Sgt. 1st Class Allen C. Johnson, 31, was a Special Forces medical sergeant assigned to 1st Battalion, 7th Special Forces Group (Airborne), at Fort Bragg N. C.
Johnson died April 26, 2005, when his unit was attacked by enemy small arms fire during a combat foot patrol in Khanaqin, Afghanistan.
A native of Los Molinos, Calif., Johnson entered the Army in October 1991 as an infantryman. After completing infantry and airborne training at Fort Benning, Ga. in February 1992, he was assigned to 2nd Battalion, 75th Ranger Regiment at Fort Lewis, Wash.
In 1994, he was assigned to the 2nd Armored Cavalry Regiment at Fort Polk, La., and later served with 1st Battalion, 509th Infantry Regiment there.
After changing his military occupational specialty from infantryman to corrections specialist in 1996, Johnson was assigned as a team leader to the U.S. Disciplinary Barracks at Fort Leavenworth, Kan. After being reassigned in 1998 for two years with the 704th Military Police Battalion at Fort Lewis as a squad leader, he was accepted into Special Forces training at Fort Bragg.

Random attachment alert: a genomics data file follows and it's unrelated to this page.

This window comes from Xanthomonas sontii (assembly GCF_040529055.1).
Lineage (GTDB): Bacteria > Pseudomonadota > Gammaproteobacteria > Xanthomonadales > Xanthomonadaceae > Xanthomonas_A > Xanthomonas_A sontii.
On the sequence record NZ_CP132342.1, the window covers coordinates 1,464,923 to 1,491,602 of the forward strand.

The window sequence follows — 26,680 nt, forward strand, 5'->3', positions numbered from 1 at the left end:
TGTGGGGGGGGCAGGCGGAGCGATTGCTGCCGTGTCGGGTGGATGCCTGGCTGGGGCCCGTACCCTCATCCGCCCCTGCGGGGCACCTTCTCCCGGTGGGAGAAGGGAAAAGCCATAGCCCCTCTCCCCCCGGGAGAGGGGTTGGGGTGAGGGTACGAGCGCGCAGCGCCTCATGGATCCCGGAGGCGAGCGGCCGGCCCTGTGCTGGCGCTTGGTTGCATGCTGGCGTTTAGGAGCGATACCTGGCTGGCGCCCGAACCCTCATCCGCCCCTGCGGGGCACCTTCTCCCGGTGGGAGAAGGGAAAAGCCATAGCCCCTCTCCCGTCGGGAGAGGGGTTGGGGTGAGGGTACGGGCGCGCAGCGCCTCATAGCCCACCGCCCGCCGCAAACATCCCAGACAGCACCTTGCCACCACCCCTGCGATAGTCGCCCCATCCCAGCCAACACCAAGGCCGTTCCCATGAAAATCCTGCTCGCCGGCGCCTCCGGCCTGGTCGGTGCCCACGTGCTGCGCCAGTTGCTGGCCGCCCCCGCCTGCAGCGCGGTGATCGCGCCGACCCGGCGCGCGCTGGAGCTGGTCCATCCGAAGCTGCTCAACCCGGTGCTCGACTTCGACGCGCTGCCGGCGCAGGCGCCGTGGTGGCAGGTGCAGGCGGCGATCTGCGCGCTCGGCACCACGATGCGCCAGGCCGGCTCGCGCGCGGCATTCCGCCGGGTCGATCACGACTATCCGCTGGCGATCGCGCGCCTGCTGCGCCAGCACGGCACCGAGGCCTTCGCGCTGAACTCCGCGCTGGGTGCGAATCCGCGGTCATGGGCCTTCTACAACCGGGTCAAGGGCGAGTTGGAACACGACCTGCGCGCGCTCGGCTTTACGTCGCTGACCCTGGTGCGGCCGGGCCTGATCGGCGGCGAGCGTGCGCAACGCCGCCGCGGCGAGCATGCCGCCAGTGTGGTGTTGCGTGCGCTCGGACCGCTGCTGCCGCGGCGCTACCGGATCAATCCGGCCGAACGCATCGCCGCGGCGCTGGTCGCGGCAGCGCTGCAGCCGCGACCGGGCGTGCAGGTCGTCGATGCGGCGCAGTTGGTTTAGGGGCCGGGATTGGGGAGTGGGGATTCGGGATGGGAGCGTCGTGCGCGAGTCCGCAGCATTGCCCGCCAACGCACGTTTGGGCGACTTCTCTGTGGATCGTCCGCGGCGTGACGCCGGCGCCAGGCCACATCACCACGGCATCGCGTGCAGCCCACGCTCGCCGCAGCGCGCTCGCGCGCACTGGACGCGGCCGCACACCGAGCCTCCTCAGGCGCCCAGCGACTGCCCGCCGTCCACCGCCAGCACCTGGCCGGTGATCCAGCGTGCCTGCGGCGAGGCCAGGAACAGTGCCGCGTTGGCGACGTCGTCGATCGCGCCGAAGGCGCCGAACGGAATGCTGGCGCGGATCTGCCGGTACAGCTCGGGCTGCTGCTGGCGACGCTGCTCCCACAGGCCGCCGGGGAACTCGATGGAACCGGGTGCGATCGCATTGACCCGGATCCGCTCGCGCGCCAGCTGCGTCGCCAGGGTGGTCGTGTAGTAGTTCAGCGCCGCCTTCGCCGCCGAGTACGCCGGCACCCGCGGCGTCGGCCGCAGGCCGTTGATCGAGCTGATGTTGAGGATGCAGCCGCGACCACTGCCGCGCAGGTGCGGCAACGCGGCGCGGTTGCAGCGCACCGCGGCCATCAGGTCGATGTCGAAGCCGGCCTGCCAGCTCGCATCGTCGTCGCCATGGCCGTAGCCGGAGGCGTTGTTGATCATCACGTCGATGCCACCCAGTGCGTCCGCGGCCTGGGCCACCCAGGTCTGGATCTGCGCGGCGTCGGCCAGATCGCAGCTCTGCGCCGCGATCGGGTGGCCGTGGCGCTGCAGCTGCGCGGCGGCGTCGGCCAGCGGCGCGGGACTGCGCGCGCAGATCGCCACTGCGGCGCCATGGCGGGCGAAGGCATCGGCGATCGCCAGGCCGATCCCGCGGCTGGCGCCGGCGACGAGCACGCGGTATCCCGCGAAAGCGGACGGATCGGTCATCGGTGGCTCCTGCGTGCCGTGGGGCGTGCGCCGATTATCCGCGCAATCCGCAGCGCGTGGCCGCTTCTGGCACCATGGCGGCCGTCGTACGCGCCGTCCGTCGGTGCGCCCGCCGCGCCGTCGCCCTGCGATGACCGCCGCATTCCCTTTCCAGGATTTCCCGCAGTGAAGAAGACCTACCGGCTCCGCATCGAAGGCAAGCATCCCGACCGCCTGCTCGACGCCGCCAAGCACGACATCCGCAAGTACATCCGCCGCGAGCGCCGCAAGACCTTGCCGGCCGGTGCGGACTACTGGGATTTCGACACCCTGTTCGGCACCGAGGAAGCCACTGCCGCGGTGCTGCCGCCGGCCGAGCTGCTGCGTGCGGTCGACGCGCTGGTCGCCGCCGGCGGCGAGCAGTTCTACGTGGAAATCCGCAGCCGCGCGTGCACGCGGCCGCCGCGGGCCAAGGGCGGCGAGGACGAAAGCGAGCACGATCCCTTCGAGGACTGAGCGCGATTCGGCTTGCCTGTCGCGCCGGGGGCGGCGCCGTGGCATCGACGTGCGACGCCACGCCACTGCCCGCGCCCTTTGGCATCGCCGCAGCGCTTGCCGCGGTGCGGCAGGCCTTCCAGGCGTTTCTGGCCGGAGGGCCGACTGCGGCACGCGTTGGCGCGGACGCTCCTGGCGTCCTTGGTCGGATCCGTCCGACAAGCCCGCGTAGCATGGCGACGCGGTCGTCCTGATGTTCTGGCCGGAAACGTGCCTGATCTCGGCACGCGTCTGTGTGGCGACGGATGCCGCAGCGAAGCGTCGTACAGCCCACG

Johnson arrived at the 1st Special Warfare Training Group (Airborne) in April 2000 to begin the more than two years of intense training it would take for him to become a Special Forces medical sergeant. He was assigned to the 7th SFG in July 2002.
Johnson’s military education includes the Basic Airborne Course, the Primary Leadership Development Course, the Basic Noncommissioned Officer Course, the Special Forces Qualification Course and the Survival, Evasion, Resistance and Escape Course.
His awards and decorations include the Joint Service Achievement Medal, the Army Achievement Medal, the Good Conduct Medal, the National Defense Service Medal, the Global War on Terrorism Expeditionary Medal, the Global War on Terrorism Service Medal, the Noncommissioned Officer Professional Development Ribbon, the Army Service Ribbon, the Parachutist Badge, the Expert Infantryman Badge and the Special Forces Tab. He was posthumously awarded the Silver Star, the Bronze Star Medal, the Purple Heart, the Meritorious Service Medal and the Combat Medical Badge.
Johnson is survived by his wife, Eunice, and three children, Stacy, Naomi and Joshua.
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